Oropharyngeal cancer staging – 5 minute review
N.B. The initial version of this video had a few small errors in the staging, so we have corrected them.
In this video, Dr. Katie Bailey describes the anatomic subsites of the oropharynx and reviews how tumors are staged through four quick example cases.
Review of oropharynx anatomy. The oropharynx includes the tonsils (both lingual and palatine), the squamous mucosa of the pharynx, the uvula, and the vallecula. oral cavity includes the lips, teeth, hard and soft palate, gingiva, retromolar trigone, the buccal mucosa, and anterior 2/3 of the tongue. The masticator space contains the muscles of mastication, the mandible, branches of the trigeminal nerve, lymph nodes, and minor salivary glands.
Oropharyngeal cancer staging. Tumor (T) staging is based on the size of the tumor or invasion through adjacent structures. Nodal (N) staging is based on the number, location, and size of nodes, and metastasis (M) staging is based on the presence or absence of distant sites of disease.
Example case 1. There is a 2.4 cm mass of the right palatine tonsil. There is level 2 and 3 adenopathy. The lymphadenopathy compresses the jugular vein and displaces the adjacent sternocleidomastoid. The size of the tumor makes this a T2 lesion, and the unilateral adenopathy less than 6 cm with multiple nodes makes it N2b. Because metastases can’t be evaluated with this information, it is given an ‘X’ for M staging right now.
Example case 2. There is a 3.2 cm mass in the tongue base and extending into the vallecula. There is no extension into the adjacent structures or fat. There is a single left sided level 2 lymph node that is somewhat prominent but isn’t definitely abnormal. That makes this a T2N0Mx tumor. If a PET or biopsy later shows that the node is positive, the staging can be changed.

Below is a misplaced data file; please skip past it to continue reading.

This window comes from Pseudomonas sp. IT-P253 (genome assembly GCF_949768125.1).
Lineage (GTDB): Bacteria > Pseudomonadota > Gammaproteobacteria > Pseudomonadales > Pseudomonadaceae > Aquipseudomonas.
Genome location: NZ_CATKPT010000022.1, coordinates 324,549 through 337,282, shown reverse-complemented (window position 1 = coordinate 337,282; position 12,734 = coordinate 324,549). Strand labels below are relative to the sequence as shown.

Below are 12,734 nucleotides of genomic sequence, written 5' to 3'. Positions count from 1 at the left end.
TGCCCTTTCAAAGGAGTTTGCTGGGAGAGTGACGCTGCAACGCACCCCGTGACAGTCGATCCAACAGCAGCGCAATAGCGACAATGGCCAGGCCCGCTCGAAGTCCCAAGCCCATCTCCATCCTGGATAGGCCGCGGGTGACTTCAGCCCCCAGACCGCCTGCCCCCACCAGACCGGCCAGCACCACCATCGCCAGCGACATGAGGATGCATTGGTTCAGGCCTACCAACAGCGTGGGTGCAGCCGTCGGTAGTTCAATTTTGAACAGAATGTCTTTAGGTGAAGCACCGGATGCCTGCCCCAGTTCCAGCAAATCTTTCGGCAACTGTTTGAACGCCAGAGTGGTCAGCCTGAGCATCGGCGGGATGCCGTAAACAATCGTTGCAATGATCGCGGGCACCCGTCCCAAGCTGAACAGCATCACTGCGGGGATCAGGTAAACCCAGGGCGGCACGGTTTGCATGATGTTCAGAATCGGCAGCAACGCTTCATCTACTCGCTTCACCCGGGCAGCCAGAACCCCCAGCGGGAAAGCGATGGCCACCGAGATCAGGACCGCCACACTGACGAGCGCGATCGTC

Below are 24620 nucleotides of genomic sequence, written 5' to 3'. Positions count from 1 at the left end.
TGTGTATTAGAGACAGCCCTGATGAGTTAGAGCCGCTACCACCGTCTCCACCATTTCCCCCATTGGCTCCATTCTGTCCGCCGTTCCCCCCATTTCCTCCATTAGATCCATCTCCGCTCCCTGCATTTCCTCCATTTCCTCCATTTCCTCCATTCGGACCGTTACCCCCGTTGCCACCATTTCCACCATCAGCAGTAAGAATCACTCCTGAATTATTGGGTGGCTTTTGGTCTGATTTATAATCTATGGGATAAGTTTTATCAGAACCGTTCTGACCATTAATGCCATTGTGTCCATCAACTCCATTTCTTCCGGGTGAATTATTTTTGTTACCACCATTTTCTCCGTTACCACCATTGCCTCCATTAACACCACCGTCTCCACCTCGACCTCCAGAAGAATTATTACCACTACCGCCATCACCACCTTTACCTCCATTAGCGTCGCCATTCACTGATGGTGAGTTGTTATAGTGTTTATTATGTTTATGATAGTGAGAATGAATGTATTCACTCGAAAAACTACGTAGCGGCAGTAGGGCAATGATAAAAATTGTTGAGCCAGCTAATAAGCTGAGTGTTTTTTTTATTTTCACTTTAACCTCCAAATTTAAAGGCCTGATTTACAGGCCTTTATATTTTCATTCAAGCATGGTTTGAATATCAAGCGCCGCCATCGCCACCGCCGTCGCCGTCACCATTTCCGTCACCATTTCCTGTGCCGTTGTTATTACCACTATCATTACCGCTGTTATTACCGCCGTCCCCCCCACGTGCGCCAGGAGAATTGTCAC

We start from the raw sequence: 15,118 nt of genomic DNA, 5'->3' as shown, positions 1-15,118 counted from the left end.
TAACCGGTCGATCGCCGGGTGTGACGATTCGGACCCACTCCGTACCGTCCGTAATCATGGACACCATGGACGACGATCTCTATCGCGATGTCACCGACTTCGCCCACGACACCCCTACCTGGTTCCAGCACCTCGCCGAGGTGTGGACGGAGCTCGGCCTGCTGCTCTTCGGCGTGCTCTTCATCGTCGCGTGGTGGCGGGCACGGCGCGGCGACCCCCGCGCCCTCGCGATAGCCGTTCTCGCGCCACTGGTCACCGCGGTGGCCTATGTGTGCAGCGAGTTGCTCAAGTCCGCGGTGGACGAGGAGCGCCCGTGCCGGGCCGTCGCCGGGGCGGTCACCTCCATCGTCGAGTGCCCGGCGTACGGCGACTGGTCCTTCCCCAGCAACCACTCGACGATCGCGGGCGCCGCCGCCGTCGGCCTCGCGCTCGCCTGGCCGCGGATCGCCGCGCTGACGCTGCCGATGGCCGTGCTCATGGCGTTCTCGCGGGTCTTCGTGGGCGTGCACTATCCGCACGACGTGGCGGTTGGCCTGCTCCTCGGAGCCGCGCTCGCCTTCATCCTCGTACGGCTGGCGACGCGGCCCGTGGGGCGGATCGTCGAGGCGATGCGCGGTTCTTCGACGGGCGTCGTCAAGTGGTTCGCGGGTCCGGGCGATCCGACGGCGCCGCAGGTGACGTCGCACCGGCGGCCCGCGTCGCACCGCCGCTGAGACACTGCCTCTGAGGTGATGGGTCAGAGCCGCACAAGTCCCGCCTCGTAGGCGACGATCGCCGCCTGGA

Example case 3. There is a subtle mass of the right lateral wall of the oropharynx involving the tonsillar pillar and tongue base. This one is quite hard to see. There are cystic necrotic lymph nodes on the right, but none greater than 6 cm. A PET/CT showed no distant metastatic disease. That makes this a T1N2bM0 tumor.
Example case 4. This patient presented with cervical lymphadenopathy on the left but had no clear primary tumor in the oropharynx. There was no mass of the tongue base or elsewhere. The patient had a lung node suspicious for metastatic disease. A PET/CT showed that there was a primary in the soft palate. The mass was detected only by PET/CT. The final staging for this cancer is T1N2bM1.
Thanks for checking out this quick video on oropharyngeal cancer staging.
Thanks for checking out this quick video on oral cavity cancer staging. Be sure to tune back in for additional videos on staging of the other head and neck subsites. Also take a look at the head and neck topic page as well as all the head and neck videos on the site.
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